Approximately 30% or less of the substrate area in each IC chip 240 is allocated for scan-testing functions while the remaining 70% or more is dedicated to supporting normal-mode (non-test) circuit operations. Each IC chip 240 includes dynamic function testing means in accordance with that of FIG. 3B. In some of chips 240, part or all of the Z-directed lines and Z array of OSL's 380 are omitted. The normal-mode circuits of IC chips 240 are typically clocked by periodic clock signals having a 7 nanosecond (nS) to 14 nS period (70-80 pS switching time). Portions of the scan-testing circuitry not in direct series with the normal operating mode circuits are typically clocked by slower clock signals having a 50 nS period (220 pS switching time).
A plurality of glass ceramic printed circuit boards (with up to 52 layers each) support the mainframe IC chips 240 and connect one to the next. The boards 211, 212, 213, etc., (also labelled as BD.1, BD.2, . . . BD.N) plug into a mainframe rack 215 which supports the boards and couples one to the next. There are typically six to sixteen printed circuit boards in the mainframe computer 200 with each printed circuit board (211) supporting as many as 144 high-speed IC chips 240. Each board (211) has approximately 4000 to 7200 contacts connecting it to the mainframe rack 215. A relatively small fraction (i.e., no more than 50 or 1.25%) of these contacts carry the signals of the scan test bus 260. The scan test subsystem makes it possible to test subcircuits of the mainframe without removing boards or otherwise mechanically interfering with them.
The service processor 250 is housed separately from the mainframe computer 200, is separately powered (256), and is fabricated with VLSI ECL gate array technology packaging approximately 4,480 logic gates on each of a plurality of 128 pin IC chips (not shown) which operate at switching speeds of approximately 220 pS. This slower but more mature technology is employed to assure the reliability of the SVP 250.
The scan address signals 261 output from the SVP 250 identify each subcircuit of the mainframe 200 according to which board it is mounted on, which IC chip 240 it is packaged within and according to where within the identified chip the subcircuit is located. The mainframe 200 includes one or more frame-scan distribution chips 249 for distributing scan address and scan-input data signals (261 and 262) to the individual boards (211, 212, etc.) and for collecting scan-output data signals 263 from the individual boards. Each board (i.e., 211) includes a board-scan distribution chip 248 for similarly distributing scan address and scan input data signals to each of the IC chips 240 on the board and collecting scan-out data signals from the chips of that board.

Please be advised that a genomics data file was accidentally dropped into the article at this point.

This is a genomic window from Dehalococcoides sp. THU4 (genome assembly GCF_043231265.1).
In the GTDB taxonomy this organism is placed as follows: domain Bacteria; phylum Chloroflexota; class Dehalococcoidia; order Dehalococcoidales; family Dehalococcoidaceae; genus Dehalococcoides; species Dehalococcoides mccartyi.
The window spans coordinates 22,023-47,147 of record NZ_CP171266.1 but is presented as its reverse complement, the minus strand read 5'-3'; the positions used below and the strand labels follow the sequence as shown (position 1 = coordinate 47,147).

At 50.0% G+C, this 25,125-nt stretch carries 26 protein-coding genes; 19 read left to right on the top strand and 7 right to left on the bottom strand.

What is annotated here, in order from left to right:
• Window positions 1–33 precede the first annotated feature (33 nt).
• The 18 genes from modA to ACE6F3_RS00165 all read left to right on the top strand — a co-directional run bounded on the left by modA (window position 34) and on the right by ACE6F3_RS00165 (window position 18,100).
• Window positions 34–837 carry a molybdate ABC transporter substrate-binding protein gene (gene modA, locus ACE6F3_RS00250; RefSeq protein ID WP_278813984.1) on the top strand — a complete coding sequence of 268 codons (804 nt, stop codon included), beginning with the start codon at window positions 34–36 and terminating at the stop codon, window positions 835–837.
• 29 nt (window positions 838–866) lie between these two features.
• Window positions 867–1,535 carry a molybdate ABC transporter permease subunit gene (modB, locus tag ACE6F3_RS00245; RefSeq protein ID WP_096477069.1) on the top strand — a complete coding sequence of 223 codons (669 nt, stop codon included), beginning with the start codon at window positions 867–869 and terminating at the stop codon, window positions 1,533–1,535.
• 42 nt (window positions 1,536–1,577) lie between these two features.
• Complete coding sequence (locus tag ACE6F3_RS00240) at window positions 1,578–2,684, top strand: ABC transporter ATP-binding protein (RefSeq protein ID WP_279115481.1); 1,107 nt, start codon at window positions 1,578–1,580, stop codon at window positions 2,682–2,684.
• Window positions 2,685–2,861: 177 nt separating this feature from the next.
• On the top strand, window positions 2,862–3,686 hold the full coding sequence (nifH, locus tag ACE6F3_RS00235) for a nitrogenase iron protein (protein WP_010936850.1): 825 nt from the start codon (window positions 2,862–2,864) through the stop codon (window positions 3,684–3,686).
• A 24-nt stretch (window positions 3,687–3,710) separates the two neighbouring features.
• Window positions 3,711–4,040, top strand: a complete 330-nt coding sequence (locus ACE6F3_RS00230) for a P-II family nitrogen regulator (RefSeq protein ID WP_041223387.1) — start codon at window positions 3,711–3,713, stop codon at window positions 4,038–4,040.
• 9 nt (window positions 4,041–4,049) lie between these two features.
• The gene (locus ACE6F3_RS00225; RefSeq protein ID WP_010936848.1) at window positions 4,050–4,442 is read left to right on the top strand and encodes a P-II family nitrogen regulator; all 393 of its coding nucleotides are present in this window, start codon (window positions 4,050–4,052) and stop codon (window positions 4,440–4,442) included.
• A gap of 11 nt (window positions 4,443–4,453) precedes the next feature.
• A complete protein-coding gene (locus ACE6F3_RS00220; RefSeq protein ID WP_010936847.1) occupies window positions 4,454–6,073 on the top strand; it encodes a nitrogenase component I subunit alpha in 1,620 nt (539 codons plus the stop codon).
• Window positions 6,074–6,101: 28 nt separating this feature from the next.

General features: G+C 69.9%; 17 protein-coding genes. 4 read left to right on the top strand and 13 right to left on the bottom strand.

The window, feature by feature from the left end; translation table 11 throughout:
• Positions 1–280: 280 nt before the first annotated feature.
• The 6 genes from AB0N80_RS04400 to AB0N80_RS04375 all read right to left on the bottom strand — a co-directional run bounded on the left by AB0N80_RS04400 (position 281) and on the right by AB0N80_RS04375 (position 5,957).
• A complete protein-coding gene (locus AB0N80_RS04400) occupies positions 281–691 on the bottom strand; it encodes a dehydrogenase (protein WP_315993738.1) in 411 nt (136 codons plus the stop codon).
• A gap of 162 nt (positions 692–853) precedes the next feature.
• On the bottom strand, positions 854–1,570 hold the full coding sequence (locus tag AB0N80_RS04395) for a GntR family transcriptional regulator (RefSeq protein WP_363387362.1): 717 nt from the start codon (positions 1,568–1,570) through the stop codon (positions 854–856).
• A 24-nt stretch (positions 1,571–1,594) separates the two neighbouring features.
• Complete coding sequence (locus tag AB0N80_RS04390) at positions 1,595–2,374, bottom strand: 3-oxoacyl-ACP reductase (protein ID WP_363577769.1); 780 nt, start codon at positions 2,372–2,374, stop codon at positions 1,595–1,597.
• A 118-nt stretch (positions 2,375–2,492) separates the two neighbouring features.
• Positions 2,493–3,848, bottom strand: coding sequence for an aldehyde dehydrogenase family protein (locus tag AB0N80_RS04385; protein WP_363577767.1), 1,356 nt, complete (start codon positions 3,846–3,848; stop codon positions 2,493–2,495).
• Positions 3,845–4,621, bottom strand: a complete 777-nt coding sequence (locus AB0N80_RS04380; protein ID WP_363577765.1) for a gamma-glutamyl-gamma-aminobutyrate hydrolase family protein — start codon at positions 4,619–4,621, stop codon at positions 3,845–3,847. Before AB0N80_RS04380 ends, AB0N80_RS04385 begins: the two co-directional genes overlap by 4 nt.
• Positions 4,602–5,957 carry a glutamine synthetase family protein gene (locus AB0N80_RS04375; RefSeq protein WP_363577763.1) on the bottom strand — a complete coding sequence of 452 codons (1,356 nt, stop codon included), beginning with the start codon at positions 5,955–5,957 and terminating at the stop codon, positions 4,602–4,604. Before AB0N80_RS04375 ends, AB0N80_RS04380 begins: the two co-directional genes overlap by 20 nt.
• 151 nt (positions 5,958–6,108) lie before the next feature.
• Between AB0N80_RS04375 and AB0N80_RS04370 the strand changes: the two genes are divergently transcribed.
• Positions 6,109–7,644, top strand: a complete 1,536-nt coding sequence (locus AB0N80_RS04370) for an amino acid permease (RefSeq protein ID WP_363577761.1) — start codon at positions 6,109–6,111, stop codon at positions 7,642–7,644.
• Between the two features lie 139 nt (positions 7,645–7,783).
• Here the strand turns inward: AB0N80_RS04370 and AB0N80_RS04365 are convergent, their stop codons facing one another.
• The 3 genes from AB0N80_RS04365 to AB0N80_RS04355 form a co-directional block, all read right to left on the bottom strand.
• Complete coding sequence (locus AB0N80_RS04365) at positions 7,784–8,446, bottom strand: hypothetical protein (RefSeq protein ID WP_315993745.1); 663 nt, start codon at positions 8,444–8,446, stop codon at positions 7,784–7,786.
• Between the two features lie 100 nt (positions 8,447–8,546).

Each IC chip 240 is defined to have approximately 600 scan points (SPZYX) and approximately 600 scan latches (SLZYX within it. Each of the scan address signals 261 output from the service processor 250 includes a 10 to 11 bit long IC address field 261a for defining a scannable address space within each IC chip 240 having as many as 1,024 to 2,048, logical scan addresses. Means are provided within this context for individually addressing each OSL 361, 362, 363, etc., of the X, Y, and optional Z arrays 360, 370, and 380 (see FIG. 3B) and setting or resetting them as desired.
An example of a maintenance and service problem will help to explain the operations and advantages of a scan system in accordance with the present invention. Circuit board 211 is shown supporting a plurality of IC chips, 241, 242, 243, 244, 245, etc., included among the chips 240 of the mainframe 200.
This plurality of chips 241-249 includes a board scan distribution chip 248 for distributing and collecting scan signals across the board 211, a frame scan distribution circuit 249 for distributing and collecting scan signals across the frame rack 215 and a clock generating circuit 247 for generating and distributing system clock signals to all parts of the mainframe 200. In one embodiment, the clock generating circuit 247 responds to scan address signals and varies the number and rate of the system clock pulses accordingly. It can be commanded over the scan bus to issue just two clock pulses at time points t1 and t2 where the duration t1 -t2 varies in response to software generated commands.